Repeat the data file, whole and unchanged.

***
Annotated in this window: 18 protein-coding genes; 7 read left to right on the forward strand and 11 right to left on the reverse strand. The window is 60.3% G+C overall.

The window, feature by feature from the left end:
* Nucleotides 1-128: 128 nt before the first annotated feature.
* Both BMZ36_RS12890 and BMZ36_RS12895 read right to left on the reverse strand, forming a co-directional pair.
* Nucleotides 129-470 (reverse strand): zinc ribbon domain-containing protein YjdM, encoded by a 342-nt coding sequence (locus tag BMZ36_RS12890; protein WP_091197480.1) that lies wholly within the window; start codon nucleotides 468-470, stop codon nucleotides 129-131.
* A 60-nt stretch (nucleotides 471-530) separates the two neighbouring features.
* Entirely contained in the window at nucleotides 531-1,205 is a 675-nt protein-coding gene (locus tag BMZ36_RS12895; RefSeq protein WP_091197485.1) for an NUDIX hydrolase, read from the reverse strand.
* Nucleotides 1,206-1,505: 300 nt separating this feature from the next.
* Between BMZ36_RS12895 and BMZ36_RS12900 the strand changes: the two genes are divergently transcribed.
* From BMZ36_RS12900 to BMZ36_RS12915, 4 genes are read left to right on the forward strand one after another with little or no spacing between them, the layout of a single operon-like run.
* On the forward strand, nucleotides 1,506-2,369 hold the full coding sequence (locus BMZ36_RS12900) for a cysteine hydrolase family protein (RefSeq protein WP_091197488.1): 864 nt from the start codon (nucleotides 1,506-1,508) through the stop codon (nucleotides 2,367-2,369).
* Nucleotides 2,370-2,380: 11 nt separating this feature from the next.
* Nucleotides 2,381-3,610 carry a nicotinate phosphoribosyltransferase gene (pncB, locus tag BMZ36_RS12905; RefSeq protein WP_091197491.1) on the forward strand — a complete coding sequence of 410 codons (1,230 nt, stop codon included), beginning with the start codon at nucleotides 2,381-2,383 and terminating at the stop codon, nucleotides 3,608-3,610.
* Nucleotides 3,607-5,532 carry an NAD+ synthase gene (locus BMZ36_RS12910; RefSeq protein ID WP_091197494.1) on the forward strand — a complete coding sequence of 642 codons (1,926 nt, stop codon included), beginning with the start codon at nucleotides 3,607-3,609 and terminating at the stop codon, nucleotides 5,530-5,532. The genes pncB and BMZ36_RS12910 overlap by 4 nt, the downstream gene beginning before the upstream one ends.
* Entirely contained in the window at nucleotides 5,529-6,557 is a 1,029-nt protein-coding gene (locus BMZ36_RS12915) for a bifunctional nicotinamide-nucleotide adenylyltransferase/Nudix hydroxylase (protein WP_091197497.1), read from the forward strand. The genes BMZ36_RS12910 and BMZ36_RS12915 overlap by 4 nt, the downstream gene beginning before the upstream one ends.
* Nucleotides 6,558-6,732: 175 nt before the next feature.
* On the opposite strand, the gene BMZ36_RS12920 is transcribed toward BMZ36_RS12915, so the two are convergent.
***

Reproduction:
Annotated in this window: 18 protein-coding genes; 7 read left to right on the forward strand and 11 right to left on the reverse strand. The window is 60.3% G+C overall.

The window, feature by feature from the left end:
* Nucleotides 1-128: 128 nt before the first annotated feature.
* Both BMZ36_RS12890 and BMZ36_RS12895 read right to left on the reverse strand, forming a co-directional pair.
* Nucleotides 129-470 (reverse strand): zinc ribbon domain-containing protein YjdM, encoded by a 342-nt coding sequence (locus tag BMZ36_RS12890; protein WP_091197480.1) that lies wholly within the window; start codon nucleotides 468-470, stop codon nucleotides 129-131.
* A 60-nt stretch (nucleotides 471-530) separates the two neighbouring features.
* Entirely contained in the window at nucleotides 531-1,205 is a 675-nt protein-coding gene (locus tag BMZ36_RS12895; RefSeq protein WP_091197485.1) for an NUDIX hydrolase, read from the reverse strand.
* Nucleotides 1,206-1,505: 300 nt separating this feature from the next.
* Between BMZ36_RS12895 and BMZ36_RS12900 the strand changes: the two genes are divergently transcribed.
* From BMZ36_RS12900 to BMZ36_RS12915, 4 genes are read left to right on the forward strand one after another with little or no spacing between them, the layout of a single operon-like run.
* On the forward strand, nucleotides 1,506-2,369 hold the full coding sequence (locus BMZ36_RS12900) for a cysteine hydrolase family protein (RefSeq protein WP_091197488.1): 864 nt from the start codon (nucleotides 1,506-1,508) through the stop codon (nucleotides 2,367-2,369).
* Nucleotides 2,370-2,380: 11 nt separating this feature from the next.
* Nucleotides 2,381-3,610 carry a nicotinate phosphoribosyltransferase gene (pncB, locus tag BMZ36_RS12905; RefSeq protein WP_091197491.1) on the forward strand — a complete coding sequence of 410 codons (1,230 nt, stop codon included), beginning with the start codon at nucleotides 2,381-2,383 and terminating at the stop codon, nucleotides 3,608-3,610.
* Nucleotides 3,607-5,532 carry an NAD+ synthase gene (locus BMZ36_RS12910; RefSeq protein ID WP_091197494.1) on the forward strand — a complete coding sequence of 642 codons (1,926 nt, stop codon included), beginning with the start codon at nucleotides 3,607-3,609 and terminating at the stop codon, nucleotides 5,530-5,532. The genes pncB and BMZ36_RS12910 overlap by 4 nt, the downstream gene beginning before the upstream one ends.
* Entirely contained in the window at nucleotides 5,529-6,557 is a 1,029-nt protein-coding gene (locus BMZ36_RS12915) for a bifunctional nicotinamide-nucleotide adenylyltransferase/Nudix hydroxylase (protein WP_091197497.1), read from the forward strand. The genes BMZ36_RS12910 and BMZ36_RS12915 overlap by 4 nt, the downstream gene beginning before the upstream one ends.
* Nucleotides 6,558-6,732: 175 nt before the next feature.
* On the opposite strand, the gene BMZ36_RS12920 is transcribed toward BMZ36_RS12915, so the two are convergent.